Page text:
Harry Clifton "Curley" Byrd (1889-1970) was president of the University from 1935 to 1954.
A 1908 graduate of the Maryland Agricultural College with a B.S. in engineering, Byrd began his 43-year career at the University of Maryland with a temporary two-week stint coaching football in 1911. He taught English and history, was athletic director, and served as an assistant to Raymond Pearson before becoming president.
Under his tenure as president, the University of Maryland became one of the largest universities in the country as a result of New Deal construction projects, war-time training programs, and the post-war enrollment boom. Byrd's major accomplishments included the development of an educational extension program that became University College and included a full academic program, partially funded by the Army and Air Force, for overseas military personnel. Byrd also took a personal interest in developing an American Studies program.
An accomplished athlete and former Terrapin football star player, Byrd never lost interest in the game of football. As president, he found the football team's success an effective means of lobbying for dollars from state legislators. The athletic program thus grew significantly under Byrd's guidance. Byrd used university funds to build a new football stadium, which opened in 1950 with a win over Navy. Capital One Field at Maryland Stadium now stands as a reminder of his impact on athletics and the university.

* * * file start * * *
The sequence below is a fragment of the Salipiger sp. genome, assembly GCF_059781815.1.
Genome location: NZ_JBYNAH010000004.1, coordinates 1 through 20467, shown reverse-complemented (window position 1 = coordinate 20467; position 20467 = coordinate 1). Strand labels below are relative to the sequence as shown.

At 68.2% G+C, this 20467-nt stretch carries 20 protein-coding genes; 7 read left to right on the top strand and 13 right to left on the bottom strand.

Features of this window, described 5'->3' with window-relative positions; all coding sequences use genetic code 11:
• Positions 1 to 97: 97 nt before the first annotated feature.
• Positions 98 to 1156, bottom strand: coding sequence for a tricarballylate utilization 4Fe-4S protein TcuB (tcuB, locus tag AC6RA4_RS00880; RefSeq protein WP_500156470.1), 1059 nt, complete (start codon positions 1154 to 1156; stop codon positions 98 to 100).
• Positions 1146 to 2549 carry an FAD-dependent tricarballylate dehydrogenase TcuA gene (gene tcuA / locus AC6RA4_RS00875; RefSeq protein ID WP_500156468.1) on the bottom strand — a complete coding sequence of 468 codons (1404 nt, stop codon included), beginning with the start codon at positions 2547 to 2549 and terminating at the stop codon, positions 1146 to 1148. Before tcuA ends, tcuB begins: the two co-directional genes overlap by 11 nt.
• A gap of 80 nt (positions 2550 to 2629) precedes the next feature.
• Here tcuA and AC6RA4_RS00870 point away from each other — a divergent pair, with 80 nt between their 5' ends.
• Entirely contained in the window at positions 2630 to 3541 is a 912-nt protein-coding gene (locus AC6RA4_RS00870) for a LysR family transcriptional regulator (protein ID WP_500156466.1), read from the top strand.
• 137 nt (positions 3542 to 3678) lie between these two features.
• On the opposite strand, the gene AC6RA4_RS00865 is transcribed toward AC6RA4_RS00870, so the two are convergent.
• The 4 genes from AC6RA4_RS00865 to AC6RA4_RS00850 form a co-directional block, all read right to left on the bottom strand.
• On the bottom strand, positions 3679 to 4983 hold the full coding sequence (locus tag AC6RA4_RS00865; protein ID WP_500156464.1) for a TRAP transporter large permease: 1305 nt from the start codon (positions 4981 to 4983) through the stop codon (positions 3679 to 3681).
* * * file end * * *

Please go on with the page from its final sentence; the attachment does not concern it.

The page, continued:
In 1954, Byrd retired to run, unsuccessfully, for governor against Theodore McKeldin. He was honored posthumously in 1995 as an inductee to the University of Maryland Alumni Hall of Fame.